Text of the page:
Integrated-circuit design is separated into two major categories: analog and digital. To characterize these two design methods we must first define analog and digital signals. A signal will be considered to be any detectable value of voltage, current, or charge. A signal should convey information about the state or behavior of a physical system. An analog signal is a signal that is defined over a continuous range of time and a continuous range of amplitudes. An analog signal is illustrated in Fig. 1.1-1(a). A digital signal is a signal that is defined only at discrete values of amplitude, or said another way, a digital signal is quantized

    to discrete values. Typically, the digital signal is a binary-weighted sum of signals having

    only two defined values of amplitude as illustrated in Fig. 1.1-1(b) and shown in Eq. (1).

    Figure 1.1-1(b) is a 3-bit representation of the analog signal shown in Fig. 1.1-1(a).

    Figure 1.1-1

    Signals. (a) Analog or continuous time. (b) Digital.

    (c) Analog sampled data or discrete time. T is the period of the digital or sampled signals.

    The individual binary numbers, bi, have a value of either zero or one. Consequently, it is possible to implement digital circuits using components that operate with only two stable states. This leads to a great deal of regularity and to an algebra that can be used to describe the

    function of the circuit. As a result, digital circuit designers have been able to adapt readily to the design of more complex integrated circuits.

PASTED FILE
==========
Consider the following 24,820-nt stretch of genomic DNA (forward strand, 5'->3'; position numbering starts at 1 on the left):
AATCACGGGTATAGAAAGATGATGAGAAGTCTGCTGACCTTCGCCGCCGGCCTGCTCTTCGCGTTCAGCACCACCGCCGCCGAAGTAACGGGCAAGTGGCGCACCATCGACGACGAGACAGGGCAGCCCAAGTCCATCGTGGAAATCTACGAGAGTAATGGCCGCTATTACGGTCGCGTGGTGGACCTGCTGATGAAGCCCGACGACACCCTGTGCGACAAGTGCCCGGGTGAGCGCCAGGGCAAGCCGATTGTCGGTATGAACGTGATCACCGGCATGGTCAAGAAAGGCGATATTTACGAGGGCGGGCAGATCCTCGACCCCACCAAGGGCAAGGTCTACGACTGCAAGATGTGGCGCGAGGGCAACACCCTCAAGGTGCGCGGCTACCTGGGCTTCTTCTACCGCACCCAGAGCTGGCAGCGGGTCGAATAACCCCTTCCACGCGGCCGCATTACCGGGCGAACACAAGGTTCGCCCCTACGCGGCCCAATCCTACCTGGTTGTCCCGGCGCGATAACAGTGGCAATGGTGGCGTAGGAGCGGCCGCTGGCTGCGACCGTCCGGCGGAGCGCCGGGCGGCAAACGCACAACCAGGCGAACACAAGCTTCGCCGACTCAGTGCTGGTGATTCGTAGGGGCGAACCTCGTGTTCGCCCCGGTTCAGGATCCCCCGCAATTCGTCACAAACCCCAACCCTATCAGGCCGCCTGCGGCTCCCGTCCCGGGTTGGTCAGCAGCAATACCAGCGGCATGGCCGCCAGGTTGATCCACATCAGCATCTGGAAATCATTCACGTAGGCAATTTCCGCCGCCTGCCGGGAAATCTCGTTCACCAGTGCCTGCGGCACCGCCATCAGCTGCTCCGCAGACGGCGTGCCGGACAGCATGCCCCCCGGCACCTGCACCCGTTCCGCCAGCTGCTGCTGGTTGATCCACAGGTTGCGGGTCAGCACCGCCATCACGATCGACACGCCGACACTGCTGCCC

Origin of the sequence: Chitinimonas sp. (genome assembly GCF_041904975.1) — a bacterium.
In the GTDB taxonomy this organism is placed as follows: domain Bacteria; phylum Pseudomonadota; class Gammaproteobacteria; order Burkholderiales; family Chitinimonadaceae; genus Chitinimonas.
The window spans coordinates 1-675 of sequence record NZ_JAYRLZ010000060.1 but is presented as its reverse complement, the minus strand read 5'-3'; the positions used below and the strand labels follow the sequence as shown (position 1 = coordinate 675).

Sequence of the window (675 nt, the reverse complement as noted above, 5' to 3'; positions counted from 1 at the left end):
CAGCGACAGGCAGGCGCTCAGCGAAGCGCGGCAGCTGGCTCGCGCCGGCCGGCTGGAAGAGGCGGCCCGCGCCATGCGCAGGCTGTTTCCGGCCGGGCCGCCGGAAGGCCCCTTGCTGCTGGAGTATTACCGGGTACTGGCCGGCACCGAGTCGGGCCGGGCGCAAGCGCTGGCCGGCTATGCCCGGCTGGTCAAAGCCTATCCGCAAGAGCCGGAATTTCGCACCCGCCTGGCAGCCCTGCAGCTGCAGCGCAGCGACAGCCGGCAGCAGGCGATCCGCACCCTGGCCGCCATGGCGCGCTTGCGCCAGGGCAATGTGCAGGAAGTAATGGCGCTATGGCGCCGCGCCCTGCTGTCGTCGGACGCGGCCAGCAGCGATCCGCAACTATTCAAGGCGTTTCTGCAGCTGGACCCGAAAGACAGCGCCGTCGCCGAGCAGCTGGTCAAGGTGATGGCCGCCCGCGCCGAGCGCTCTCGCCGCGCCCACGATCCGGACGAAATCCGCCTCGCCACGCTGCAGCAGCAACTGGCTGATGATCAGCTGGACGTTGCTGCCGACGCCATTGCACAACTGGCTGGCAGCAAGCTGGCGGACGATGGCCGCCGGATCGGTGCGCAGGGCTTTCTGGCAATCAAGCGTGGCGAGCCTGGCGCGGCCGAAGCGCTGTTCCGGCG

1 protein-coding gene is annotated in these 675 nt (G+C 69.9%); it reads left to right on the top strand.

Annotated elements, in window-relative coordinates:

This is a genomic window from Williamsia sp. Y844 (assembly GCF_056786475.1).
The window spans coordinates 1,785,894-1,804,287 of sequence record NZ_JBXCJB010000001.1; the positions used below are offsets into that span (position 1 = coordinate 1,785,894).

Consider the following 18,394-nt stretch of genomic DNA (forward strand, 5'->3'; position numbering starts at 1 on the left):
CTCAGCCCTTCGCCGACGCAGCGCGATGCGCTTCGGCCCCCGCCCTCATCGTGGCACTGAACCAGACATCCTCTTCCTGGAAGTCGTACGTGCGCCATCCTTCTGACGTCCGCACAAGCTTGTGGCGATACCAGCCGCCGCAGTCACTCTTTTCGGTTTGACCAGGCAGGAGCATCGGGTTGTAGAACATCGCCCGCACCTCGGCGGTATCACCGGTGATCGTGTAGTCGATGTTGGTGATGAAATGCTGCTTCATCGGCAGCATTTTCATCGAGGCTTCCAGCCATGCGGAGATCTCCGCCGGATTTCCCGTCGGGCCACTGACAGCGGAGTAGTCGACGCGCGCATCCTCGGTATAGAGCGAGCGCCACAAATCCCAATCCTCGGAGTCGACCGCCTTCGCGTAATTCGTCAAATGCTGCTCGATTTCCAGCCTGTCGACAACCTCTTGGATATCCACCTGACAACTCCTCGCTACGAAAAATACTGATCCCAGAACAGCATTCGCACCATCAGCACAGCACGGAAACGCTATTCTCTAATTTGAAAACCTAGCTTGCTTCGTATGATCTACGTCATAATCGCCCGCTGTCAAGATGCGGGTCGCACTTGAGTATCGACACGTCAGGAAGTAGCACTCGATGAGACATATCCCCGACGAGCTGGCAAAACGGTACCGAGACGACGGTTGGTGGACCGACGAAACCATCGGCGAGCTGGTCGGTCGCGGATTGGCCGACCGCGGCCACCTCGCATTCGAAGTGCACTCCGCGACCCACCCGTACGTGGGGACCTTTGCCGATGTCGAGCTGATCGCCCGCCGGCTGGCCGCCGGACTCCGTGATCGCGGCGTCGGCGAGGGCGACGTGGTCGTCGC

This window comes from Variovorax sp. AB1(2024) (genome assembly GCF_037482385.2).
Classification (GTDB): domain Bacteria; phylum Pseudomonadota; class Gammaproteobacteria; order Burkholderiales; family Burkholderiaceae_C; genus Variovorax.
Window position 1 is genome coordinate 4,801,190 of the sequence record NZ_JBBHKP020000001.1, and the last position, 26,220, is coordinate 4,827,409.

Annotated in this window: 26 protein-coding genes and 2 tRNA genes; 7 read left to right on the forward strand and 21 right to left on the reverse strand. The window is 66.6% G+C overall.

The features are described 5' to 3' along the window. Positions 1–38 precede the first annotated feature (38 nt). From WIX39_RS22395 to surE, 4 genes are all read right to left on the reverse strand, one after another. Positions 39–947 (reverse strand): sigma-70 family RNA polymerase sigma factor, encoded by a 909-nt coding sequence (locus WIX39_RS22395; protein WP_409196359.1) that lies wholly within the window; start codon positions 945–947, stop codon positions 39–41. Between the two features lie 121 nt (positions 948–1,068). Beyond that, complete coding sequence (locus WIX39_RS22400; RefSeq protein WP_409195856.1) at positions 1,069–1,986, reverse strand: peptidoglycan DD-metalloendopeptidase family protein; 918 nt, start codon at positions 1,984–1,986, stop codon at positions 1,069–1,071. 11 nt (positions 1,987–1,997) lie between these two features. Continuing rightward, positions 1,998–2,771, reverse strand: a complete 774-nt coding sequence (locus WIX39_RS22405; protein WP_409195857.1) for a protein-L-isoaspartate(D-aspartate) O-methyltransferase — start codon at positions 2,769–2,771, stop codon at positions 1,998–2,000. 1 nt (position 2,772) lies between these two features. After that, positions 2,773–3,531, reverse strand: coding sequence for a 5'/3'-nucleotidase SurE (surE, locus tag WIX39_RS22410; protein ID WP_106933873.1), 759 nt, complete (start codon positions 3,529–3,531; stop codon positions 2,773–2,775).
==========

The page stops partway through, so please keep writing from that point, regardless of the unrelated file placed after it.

Another type of signal encountered in analog integrated-circuit design is an analog sampled- data signal. An analog sampled-data signal is a signal that is defined over a continuous range of amplitudes but only at discrete points in time. Often the sampled analog signal is held at the value present at the end of the sample period, resulting in a sampled-and-held signal. An analog sampled-and-held signal is illustrated in Fig. 1.1- 1(c).

  4. HIGH SPEED SAMPLING ADCS

    • Wide Acceptance in Signal Processing and Communications.

    • Emphasis on Dynamic Performance.

    • Trend to Low Power, Low Voltage, Single-Supply.

    • More On-Chip Functionality: PGAs, SHA, Digital Filters, etc.

    • Process Technology:

      • Low Cost CMOS: Up to 12-bits

        @ 10MSPS.

      • High Speed Complementary Bipolar: Up to 12-bits @ 70MSPS.

      • Statistical Matching Techniques Rather than Thin Film Laser Trimming.

  5. VOLTAGE TO FREQUENCY CONVERTER

    INTRODUCTION

    A voltage-to-frequency converter (VFC) is an oscillator whose frequency is linearly proportional to a control voltage. The VFC/counter ADC is monotonic and free of missing codes, integrates noise, and can consume very little power. It is also cheap and low-powered can be mounted on the experimental subject (patient, wild animal, artillery shell, etc.) and communicate with the counter by a telemetry link as shown in Figure 1.

    very useful for telemetry applications, since the VFC, which is small,

    Figure 1: Voltage-to-Frequency Converter (VFC) and Frequency Counter Make a Low-Cost, Versatile, High-Resolution ADC